Like, if I’m being hit in my emotional punching bag with nihilistic shit about dying 1000 times and disconnection and meaninglessness, am I compatible with your emotional hit of fighting the man and protesting corporate bullshit and corrupt politicians? Or of meeting someone in a library but they dump you because they’re having an affair with the grocery store clerk? Or driving a tractor because you’re a guy whose girl left him?

I had a high school boyfriend who, when he dumped me, said that we didn’t communicate well. I didn’t understand that at all; I thought we’d had a ton of great conversations. We both loved epic fantasy novels! We had The Belgariad! He said he meant that, on a soul level, we did not communicate well. And that sounded like such wishy washy bullshit, but whatever, we were broken up and I was seventeen, so I went and wrote some angsty poetry and posted that shit on my Deadjournal.

While I didn’t understand what he meant about soul-level communication until I started dating my current partner, I did understand that he didn’t like The Durutti Column. I played him Otis, and he thought it was ugly and weird–I thought it was beautiful.

And that was the only way I had to understand that we didn’t have soul level communication.

That’s why, in the end, it’s not about someone on the outside dictating how many chords it takes to make a song that Mozart would give a fatherly pat on the shoulder. The question isn’t “How many chords does it take to play a worthy song?” It’s “How many chords does it take to express something true?”

Don’t ask me–I’m a percussionist.


*Coming soon. Y’all?

**If you’re a flat earther, is this a concern you might have? Does it provoke anxiety in the same way boarding an airplane or hearing about someone else’s stomach virus does for me?

Solar Pomodoro watch

A Casio Tough Solar Watch
A nice detail: timer mode shows the time of day in a little bar at the bottom of the face.

I always used to wish my digital watches had a Pomodoro timer function. I even considered writing to Timex at one point to request this, but I’m a lazy bag of social anxiety, so that didn’t happen.

My new Casio watch has an awesome, unadvertised Pomodoro function that lets you stack and repeat multiple timers. I bought this only because the metal band of my old watch gave me massive patches of red itchy bumps, and apparently I would rather exacerbate them than go without a watch for a few days. This one was $20 and solar-powered, and I was surprised to stumble on a feature I’d wanted in a watch for so long.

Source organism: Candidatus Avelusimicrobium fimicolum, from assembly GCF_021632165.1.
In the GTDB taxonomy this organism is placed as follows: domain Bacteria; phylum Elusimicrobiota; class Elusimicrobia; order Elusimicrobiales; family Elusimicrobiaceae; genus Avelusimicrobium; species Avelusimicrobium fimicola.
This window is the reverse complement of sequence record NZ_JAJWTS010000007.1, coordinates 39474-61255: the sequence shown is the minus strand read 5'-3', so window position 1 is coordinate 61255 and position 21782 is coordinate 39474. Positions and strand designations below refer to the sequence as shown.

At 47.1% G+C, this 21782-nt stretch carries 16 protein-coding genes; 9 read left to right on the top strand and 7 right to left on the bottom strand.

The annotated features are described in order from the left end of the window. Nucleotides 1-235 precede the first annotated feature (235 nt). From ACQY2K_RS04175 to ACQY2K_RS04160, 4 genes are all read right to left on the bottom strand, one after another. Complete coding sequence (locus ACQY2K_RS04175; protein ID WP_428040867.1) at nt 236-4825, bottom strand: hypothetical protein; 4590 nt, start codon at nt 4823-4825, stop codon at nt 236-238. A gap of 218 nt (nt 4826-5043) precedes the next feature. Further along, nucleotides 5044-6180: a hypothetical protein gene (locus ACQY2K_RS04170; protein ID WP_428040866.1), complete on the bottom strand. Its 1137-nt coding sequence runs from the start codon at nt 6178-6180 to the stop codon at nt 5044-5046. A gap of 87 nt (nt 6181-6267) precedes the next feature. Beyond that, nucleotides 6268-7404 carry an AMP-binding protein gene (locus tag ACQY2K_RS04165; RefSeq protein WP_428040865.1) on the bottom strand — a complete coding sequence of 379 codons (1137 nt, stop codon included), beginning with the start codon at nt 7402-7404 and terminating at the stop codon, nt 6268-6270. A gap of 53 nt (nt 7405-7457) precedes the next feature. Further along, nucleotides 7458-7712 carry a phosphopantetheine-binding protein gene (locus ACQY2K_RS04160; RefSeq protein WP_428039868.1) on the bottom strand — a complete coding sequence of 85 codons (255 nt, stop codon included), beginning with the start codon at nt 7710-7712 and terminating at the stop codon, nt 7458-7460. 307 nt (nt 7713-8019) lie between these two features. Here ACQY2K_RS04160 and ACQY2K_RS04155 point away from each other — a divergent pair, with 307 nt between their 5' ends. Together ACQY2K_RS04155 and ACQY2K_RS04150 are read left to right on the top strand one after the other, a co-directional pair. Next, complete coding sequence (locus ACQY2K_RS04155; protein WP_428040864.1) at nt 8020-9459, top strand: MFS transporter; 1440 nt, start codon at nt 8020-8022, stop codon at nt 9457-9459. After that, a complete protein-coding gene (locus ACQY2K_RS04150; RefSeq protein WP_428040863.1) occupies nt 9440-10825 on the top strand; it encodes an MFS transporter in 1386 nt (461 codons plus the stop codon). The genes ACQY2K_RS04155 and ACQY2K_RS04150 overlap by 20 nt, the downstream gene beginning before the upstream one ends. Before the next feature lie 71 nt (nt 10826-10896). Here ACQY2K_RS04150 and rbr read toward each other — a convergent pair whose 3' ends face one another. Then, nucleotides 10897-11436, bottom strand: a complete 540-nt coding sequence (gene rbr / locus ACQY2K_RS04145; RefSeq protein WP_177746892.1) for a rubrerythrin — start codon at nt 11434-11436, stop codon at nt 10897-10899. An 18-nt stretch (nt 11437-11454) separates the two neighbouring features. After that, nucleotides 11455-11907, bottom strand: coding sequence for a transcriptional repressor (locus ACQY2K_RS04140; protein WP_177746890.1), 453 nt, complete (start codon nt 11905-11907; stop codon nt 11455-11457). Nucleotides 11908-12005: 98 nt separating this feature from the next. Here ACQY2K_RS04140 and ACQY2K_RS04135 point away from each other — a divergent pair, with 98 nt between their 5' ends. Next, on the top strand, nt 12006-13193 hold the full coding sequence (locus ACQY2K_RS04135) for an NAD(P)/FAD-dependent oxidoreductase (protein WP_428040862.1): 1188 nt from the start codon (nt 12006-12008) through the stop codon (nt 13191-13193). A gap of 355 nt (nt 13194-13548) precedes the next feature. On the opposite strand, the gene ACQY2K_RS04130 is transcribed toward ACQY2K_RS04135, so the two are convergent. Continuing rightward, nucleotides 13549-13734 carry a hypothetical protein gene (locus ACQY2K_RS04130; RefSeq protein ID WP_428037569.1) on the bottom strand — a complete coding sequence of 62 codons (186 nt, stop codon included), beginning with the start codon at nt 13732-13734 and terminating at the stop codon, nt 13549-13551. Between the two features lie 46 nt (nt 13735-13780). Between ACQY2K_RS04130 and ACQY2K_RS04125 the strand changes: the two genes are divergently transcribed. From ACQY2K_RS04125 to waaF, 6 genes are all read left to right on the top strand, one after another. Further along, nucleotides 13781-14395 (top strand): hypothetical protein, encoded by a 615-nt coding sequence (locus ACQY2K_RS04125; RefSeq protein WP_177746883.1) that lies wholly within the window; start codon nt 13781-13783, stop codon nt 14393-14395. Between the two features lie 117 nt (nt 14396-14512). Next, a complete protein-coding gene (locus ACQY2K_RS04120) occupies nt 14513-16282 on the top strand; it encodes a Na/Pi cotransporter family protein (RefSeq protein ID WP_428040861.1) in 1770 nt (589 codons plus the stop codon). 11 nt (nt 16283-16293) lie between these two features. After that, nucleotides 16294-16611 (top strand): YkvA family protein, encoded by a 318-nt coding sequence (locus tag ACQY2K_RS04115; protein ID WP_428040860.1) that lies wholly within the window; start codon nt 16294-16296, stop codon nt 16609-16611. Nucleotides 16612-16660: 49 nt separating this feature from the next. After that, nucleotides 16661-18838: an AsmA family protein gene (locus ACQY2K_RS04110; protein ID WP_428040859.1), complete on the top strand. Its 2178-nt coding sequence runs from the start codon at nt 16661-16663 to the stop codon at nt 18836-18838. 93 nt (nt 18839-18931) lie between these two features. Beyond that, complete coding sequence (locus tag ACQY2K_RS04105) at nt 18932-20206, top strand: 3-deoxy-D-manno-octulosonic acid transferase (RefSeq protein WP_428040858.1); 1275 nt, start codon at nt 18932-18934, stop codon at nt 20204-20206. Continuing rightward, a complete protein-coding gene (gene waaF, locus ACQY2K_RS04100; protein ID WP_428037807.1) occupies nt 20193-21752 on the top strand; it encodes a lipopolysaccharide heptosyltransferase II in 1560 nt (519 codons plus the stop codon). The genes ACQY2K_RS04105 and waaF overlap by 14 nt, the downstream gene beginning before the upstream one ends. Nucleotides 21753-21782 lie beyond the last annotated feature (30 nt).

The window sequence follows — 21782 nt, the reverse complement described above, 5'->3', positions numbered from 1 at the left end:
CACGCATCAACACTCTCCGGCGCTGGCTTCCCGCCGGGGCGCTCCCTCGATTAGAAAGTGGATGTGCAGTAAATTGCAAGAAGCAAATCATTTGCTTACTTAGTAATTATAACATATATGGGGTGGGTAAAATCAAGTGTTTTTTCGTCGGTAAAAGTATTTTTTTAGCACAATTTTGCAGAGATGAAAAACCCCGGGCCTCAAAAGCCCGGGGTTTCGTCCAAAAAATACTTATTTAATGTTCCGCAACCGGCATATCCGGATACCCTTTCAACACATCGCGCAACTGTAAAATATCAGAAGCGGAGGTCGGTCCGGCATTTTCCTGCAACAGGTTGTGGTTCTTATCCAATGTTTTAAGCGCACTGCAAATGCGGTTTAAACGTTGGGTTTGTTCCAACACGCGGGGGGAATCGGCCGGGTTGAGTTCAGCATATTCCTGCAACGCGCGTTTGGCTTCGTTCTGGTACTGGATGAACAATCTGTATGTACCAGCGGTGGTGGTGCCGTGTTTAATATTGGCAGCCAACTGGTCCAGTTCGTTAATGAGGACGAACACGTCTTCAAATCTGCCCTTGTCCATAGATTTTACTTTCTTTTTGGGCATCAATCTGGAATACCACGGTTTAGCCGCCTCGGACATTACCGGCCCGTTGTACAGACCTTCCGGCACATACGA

Subdued Swiss party music

Back in 2001, my uncle gave me an early mp3 player that came with his computer. It held four songs, although I eventually upgraded it to ten or twelve. Even now, I would be fine with a device that could only store a handful of songs because I tend to listen to the same song on obsessive, brain-numbing repeat for forty-five minutes at a time.

Today, this is that song.

Summer hats for people who hate summer

If you didn’t think it was possible for a month to physically assault you, I’d like to introduce you to July. Yeah. It’s hot.

And before we even made it to summer, I’d already had three sunburns on my neck. Sunhats aren’t my style, but one was obviously called for. After way too much searching on Amazon, I found one that makes me look like the silent ghost of a murdered widow. Or at least like a witch who has been reluctantly dragged on a beach outing.

But the sun is already setting earlier each day. Halloween is coming.

Reading… Wanderlust by Rebecca Solnit

When does reading more books cease to to have any benefit and turn into consumption for its own sake? The other night, while trying to get through even half an episode of The Handmaid’s Tale, my partner and I instead discussed this and how some books are better suited to slow reading.

Wanderlust: A History of Walking by Rebecca Solnit is such a book. It’s dense with history and beautifully written, with plenty of lines worth lingering over, and really thinking about. I started reading this book a couple years ago, before I got past my underlining phobia, and I knew it would be worth revisiting, pencil in hand.

I’m looking forward to the later chapters, which go into city design and feminism, but between reading seven other books and deliberately going through this one slowly, it’s probably going to take months.